I’m going to write a quick helper function for summarising results from the fitted model.

Using these initial priors we get the following results:

pull_cis(fit)

Warning in seq.default(from = 1, len = along - 1): partial argument match of
'len' to 'length.out'

Warning in seq.default(to = N - 1, len = N - along): partial argument match of
'len' to 'length.out'

Warning in seq.default(len = N): partial argument match of 'len' to 'length.out'

Warning in seq.default(along = arg.names): partial argument match of 'along' to
'along.with'

Warning in seq.default(len = length(arg.list)): partial argument match of 'len'
to 'length.out'

Warning in seq.default(along = perm): partial argument match of 'along' to
'along.with'
Warning in seq.default(along = perm): partial argument match of 'along' to
'along.with'
Warning in seq.default(along = perm): partial argument match of 'along' to
'along.with'
Warning in seq.default(along = perm): partial argument match of 'along' to
'along.with'
Warning in seq.default(along = perm): partial argument match of 'along' to
'along.with'
Warning in seq.default(along = perm): partial argument match of 'along' to
'along.with'
Warning in seq.default(along = perm): partial argument match of 'along' to
'along.with'
Warning in seq.default(along = perm): partial argument match of 'along' to
'along.with'

Warning in seq.default(len = ncol(arg.dim)): partial argument match of 'len' to
'length.out'

Warning in seq.default(len = N): partial argument match of 'len' to 'length.out'

Warning in seq.default(along = arg.names): partial argument match of 'along' to
'along.with'
Warning in seq.default(along = arg.names): partial argument match of 'along' to
'along.with'

Warning in seq.default(len = length(arg.names)): partial argument match of 'len'
to 'length.out'

Warning in seq.default(along = perm): partial argument match of 'along' to
'along.with'

variable

mean

median

q025

q975

RR

0.57

0.58

0.29

0.76

These don’t look too bad! The 95% credible intervals are similar, though a nudge higher, than the frequentist confidence intervals

Thanks to @statstaci5 who pointed out initially I had used a 90% credible interval. Moral of the story is don’t work on statistics after 10pm and certainly don’t trust the defaults.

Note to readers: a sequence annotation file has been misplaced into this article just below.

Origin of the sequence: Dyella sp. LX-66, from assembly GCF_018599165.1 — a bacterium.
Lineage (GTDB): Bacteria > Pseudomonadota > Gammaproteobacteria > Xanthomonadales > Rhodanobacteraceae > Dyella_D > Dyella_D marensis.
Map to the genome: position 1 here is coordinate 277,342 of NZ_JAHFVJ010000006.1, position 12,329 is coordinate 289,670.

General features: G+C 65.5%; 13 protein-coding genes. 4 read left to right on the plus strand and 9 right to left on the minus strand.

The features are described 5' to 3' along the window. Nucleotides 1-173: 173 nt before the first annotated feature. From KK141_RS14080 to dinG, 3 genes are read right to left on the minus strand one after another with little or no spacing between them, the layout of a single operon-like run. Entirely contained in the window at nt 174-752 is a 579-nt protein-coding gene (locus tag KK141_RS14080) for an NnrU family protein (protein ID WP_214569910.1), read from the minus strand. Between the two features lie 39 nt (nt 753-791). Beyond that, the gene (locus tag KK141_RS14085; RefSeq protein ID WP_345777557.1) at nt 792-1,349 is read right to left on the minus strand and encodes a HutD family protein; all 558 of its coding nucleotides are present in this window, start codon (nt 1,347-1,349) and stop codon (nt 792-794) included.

Let’s see if we hit the lower endpoint of 30% risk reductions (and really what fraction of the draws are greater than 30%).

draws <- fit$draws(variables ="RR") %>%as_draws_df()mean(as.numeric(draws$RR>.3))

[1] 0.97075

So that’s a bit interesting in that there is a 97.1% posterior probability that the vaccine efficiency is greater than 30% (which is the lower limit of approval). Additionally, there is a 74% posterior probability given these data that the vaccine efficiency (relative risk reduction) is greater than 50%

We can graph these results to display the same information visually.

draws %>%#median_qi(VE, .width = c(.5, .89, .995)) %>%ggplot(aes(y ="RR", x = RR)) +stat_halfeye()+scale_color_brewer()+coord_cartesian(expand =FALSE)+labs(title ="Posterior Distribution of Relative Risk Reduction",subtitle ="Pfizer BNT162B2 for Under 5 Years Old" )

So What?

One key point is that these raw data are inferred from the reporting that there were around 50 cases so these are crude approximations. Regardless this analysis shows that we shouldn’t throw the proverbial baby out with the bathwater. This looks like a vaccine that would meet the endpoints and is showing expected effectiveness given the changing terrain of the pandemic. Of course there are other competing concerns out there–like if a booster is needed would this EUA interrupt that process? Would an EUA cause people to doubt the process (honestly the FDA messed this one up going back and forth with Pfizer on this)? Are there data that have yet to be made public (e.g., faster nAbs waning)? Regardless, this analysis shows that being a Bayesian in these contexts is likely warranted.

Note: Edited 2022-02-12 for typos (per paragraph 1)…

Note2: Moved Bayesian credible intervals to 95% to be consistent with frequentist 95% CIs- Thanks @statstaci5.

Note3: Correct hospitalizations to cases. I have hospitalizations on the brain most of the time. Thanks @LucyStats!

I really need to open up this github repo for this reason but alas….